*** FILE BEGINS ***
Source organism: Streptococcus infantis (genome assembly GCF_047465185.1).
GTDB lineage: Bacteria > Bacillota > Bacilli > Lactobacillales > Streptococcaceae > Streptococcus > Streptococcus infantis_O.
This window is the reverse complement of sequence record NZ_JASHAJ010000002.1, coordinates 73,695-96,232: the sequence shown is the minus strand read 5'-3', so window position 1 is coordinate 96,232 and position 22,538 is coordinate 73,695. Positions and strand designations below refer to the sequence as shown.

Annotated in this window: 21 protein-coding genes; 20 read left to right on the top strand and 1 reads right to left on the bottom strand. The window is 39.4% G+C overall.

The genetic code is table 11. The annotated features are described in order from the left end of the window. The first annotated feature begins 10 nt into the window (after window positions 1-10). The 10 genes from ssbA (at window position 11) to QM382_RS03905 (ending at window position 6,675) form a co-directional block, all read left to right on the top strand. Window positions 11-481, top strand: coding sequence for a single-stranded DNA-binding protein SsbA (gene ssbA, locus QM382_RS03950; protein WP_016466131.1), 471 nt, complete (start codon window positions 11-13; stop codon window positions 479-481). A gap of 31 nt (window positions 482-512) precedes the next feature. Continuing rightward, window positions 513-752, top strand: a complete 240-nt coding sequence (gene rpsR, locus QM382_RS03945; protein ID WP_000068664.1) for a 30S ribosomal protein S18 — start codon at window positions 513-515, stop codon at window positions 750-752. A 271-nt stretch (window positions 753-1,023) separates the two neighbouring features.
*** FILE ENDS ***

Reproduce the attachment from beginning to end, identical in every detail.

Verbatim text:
Source organism: Streptococcus infantis (genome assembly GCF_047465185.1).
GTDB lineage: Bacteria > Bacillota > Bacilli > Lactobacillales > Streptococcaceae > Streptococcus > Streptococcus infantis_O.
This window is the reverse complement of sequence record NZ_JASHAJ010000002.1, coordinates 73,695-96,232: the sequence shown is the minus strand read 5'-3', so window position 1 is coordinate 96,232 and position 22,538 is coordinate 73,695. Positions and strand designations below refer to the sequence as shown.

Annotated in this window: 21 protein-coding genes; 20 read left to right on the top strand and 1 reads right to left on the bottom strand. The window is 39.4% G+C overall.

The genetic code is table 11. The annotated features are described in order from the left end of the window. The first annotated feature begins 10 nt into the window (after window positions 1-10). The 10 genes from ssbA (at window position 11) to QM382_RS03905 (ending at window position 6,675) form a co-directional block, all read left to right on the top strand. Window positions 11-481, top strand: coding sequence for a single-stranded DNA-binding protein SsbA (gene ssbA, locus QM382_RS03950; protein WP_016466131.1), 471 nt, complete (start codon window positions 11-13; stop codon window positions 479-481). A gap of 31 nt (window positions 482-512) precedes the next feature. Continuing rightward, window positions 513-752, top strand: a complete 240-nt coding sequence (gene rpsR, locus QM382_RS03945; protein ID WP_000068664.1) for a 30S ribosomal protein S18 — start codon at window positions 513-515, stop codon at window positions 750-752. A 271-nt stretch (window positions 753-1,023) separates the two neighbouring features.